Welcome to our new blog series where we chat with people in the NZ design space who are doing rad things.
We’re kicking things off by catching up with Furniture Designer, Timothy John and Spatial Designer, Krista Plews; founders of the Paper Plane store located in Mount Maunganui.
Inspired by the art of furniture, Timothy John made his mark with an approach to design that is very hands-on and governed by imagination. Earlier works involved the exploration of innovative techniques and the full potentials of materials. Timothy John Furniture Design has exhibited pieces at the likes of Urbis Design Day, Design 55 and the Su Nero Nero Exhibition in Italy.
For Tim and Krista, navigating the intricate design industry alone in the early days proved to be one of their biggest challenges. Now as curators of quality functional goods, they use their own insights and the credibility of the Paper Plane store to provide a platform for other designers to leverage off. Independent creators that are featured through the Paper Plane store gain exposure and reputation. The store is a passion project for Tim and Krista where they help fellow designers realise their dreams. This passion and drive shined through in the interview below.
Describe what you do in one sentence?
K: We’re curators of quality functional goods; who focus more on independent creators who are doing interesting things and link them to the public.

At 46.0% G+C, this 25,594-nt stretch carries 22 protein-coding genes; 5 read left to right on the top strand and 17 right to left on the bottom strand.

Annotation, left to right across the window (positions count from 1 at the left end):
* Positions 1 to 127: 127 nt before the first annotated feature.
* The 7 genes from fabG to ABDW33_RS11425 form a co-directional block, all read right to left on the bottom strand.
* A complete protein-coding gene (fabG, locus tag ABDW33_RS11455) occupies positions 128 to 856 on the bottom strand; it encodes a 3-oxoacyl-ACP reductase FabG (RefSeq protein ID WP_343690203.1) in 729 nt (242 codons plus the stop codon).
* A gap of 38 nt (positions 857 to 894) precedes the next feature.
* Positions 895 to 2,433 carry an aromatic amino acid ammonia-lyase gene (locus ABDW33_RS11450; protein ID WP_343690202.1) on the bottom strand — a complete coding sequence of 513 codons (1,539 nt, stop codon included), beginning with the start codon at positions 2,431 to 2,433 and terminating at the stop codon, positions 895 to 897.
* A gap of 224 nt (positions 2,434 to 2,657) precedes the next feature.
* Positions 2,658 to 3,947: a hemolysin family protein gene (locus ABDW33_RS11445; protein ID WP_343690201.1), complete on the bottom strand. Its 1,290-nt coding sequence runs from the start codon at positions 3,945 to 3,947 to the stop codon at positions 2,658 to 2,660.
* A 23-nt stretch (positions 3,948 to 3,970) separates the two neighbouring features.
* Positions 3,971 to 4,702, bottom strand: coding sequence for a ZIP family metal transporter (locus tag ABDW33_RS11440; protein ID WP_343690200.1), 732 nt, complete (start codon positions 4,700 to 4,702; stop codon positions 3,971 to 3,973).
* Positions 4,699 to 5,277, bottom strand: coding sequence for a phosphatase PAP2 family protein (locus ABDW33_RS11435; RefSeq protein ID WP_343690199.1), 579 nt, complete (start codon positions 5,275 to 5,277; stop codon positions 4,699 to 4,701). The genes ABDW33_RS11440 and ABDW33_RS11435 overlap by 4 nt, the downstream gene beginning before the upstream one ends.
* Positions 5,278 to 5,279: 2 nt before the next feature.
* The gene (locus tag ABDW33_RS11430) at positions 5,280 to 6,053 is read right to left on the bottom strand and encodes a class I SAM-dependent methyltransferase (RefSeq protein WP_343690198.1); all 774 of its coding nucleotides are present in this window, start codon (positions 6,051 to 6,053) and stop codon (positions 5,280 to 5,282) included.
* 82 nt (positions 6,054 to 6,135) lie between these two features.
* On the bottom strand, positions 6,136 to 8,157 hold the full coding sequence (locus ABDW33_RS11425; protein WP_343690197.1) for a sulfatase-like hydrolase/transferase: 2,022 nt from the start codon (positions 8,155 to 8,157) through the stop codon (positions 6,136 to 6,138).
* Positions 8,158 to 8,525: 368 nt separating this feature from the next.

T: We help designers realise their dreams, because having a great product is only one piece of the puzzle.
What was one of your biggest challenges in the early days and how did you overcome it?
T&K: Learning about retailers and how to navigate the industry at the start. Ok we have a product, but how do we take it to market? Unless we were somebody, nobody in NZ would look at our designs. We overcame this by targeting the European market first. As NZ designers, we were exotic in Europe. Once we gained exposure over there this translated to credibility in NZ and things gained a lot of traction.
How did you get to where you are today?
T: Passion. When you’re driven by doing something you love, you just figure out the rest.
K: By being totally open to a natural evolution for our business. We didn’t plan for the store to be what it is now. We let the market dictate what we do. We have let the store evolve naturally from a purist design store to more of a lifestyle boutique.